Inattentive Audience? Who Knows?

Last Updated on Thursday, 30 July 2015 12:57 Written by Pam Chambers Sunday, 2 October 2011 04:03

I can recall only three or four times that people in my audience opened up a laptop computer and began tapping away. One incident involved a lawyer who was a student in my presentation course. As one of his fellow-students was giving her presentation, he was typing on his laptop. Afterward, I asked why he was taking notes about her presentation, and he said, “I wasn’t. I was working on a case.” If you know me, you know that didn’t go over well. He ended up withdrawing from the class because he was unwilling to follow my rule about giving people 100% support.

Recently, I taught a two-hour class on presentation skills to 60 business students at a local university. Without exception, all of them settled into their chairs and flipped open their laptops. Before my session began, they were all gazing (that’s the best word to describe it) at their screens, the only sound being faint tapping/typing and almost zero pre-class chatting. It was eerie! Would this be an inattentive audience? Who could know?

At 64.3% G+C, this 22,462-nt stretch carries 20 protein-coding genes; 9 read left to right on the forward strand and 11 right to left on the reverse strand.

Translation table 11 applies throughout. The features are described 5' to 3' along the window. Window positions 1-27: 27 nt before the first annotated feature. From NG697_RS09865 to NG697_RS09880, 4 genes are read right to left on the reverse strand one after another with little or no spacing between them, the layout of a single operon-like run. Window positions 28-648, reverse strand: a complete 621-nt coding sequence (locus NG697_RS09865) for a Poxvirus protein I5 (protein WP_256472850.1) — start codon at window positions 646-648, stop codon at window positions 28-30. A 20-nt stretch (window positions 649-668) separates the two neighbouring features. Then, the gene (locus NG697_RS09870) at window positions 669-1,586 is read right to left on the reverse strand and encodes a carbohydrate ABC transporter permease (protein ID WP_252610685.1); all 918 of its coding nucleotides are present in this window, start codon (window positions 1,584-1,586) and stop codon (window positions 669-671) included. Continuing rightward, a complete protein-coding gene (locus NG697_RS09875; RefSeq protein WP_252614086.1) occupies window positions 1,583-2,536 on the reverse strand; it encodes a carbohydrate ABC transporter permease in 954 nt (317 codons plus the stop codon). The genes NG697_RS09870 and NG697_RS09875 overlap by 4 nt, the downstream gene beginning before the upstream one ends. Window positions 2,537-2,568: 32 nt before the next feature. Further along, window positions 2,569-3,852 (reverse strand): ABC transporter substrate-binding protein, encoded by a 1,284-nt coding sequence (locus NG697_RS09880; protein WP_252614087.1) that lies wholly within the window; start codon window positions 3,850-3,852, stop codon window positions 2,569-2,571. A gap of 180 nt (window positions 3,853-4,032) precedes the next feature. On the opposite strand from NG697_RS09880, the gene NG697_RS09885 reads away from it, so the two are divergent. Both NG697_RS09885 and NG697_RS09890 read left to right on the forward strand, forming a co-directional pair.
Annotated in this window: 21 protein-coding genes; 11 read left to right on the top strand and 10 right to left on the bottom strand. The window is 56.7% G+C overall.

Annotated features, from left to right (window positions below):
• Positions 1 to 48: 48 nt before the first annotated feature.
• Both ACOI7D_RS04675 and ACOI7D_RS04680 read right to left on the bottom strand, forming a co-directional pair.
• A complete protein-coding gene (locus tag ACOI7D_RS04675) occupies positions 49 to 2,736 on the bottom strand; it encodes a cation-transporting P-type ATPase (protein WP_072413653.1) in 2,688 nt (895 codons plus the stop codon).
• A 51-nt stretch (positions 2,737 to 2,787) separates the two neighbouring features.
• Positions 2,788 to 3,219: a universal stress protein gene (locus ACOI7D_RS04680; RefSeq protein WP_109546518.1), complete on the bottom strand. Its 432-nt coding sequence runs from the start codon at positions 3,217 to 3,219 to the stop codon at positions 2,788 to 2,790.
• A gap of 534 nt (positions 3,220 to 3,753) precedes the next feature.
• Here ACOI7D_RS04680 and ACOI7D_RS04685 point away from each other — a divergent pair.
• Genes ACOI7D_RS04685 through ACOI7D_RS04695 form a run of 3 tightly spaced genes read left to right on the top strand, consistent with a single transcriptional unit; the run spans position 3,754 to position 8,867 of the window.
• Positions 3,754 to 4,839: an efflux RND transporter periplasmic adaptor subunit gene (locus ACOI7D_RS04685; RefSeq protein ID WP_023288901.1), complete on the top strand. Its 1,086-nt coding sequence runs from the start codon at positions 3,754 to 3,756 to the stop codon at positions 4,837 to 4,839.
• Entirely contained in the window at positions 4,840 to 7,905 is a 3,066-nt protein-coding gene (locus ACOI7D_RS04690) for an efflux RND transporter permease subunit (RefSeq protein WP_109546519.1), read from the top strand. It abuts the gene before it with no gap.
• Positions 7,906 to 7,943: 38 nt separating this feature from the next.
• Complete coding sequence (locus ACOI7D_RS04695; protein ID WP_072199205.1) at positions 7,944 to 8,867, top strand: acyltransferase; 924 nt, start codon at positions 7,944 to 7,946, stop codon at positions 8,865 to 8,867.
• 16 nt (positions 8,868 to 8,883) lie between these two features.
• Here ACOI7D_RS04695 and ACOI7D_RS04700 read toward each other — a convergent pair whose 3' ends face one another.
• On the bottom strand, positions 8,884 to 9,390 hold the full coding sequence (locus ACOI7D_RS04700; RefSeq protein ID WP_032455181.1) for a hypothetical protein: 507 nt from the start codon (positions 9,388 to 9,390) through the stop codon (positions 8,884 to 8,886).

This is now how students take notes. But can I really believe that that’s all they were doing? I would be naive to think so. I can’t have been THAT fascinating! I would bet $1,000 that many were checking Facebook, sending e-mail, and working on other tasks. Not all, but how can we know?

This was funny: at one point I announced that if they went to my website (www.pamchambers.com), they could receive my digital book, Life is a Presentation, for free. (You can too!) ¬†Immediately, fingers flew with renewed purpose. When I returned to my computer, I found that half of them had instantly signed up to receive my book. So, in that case, I know at at least half of them were “in the moment” with me.

I’m not going to fight reality. I’m going to work with it. Next time I’m in such a situation, I will conduct several unannounced laptops-shut oral quizzes! That way, I’ll be able to know if they were inattentive, or simply modern.

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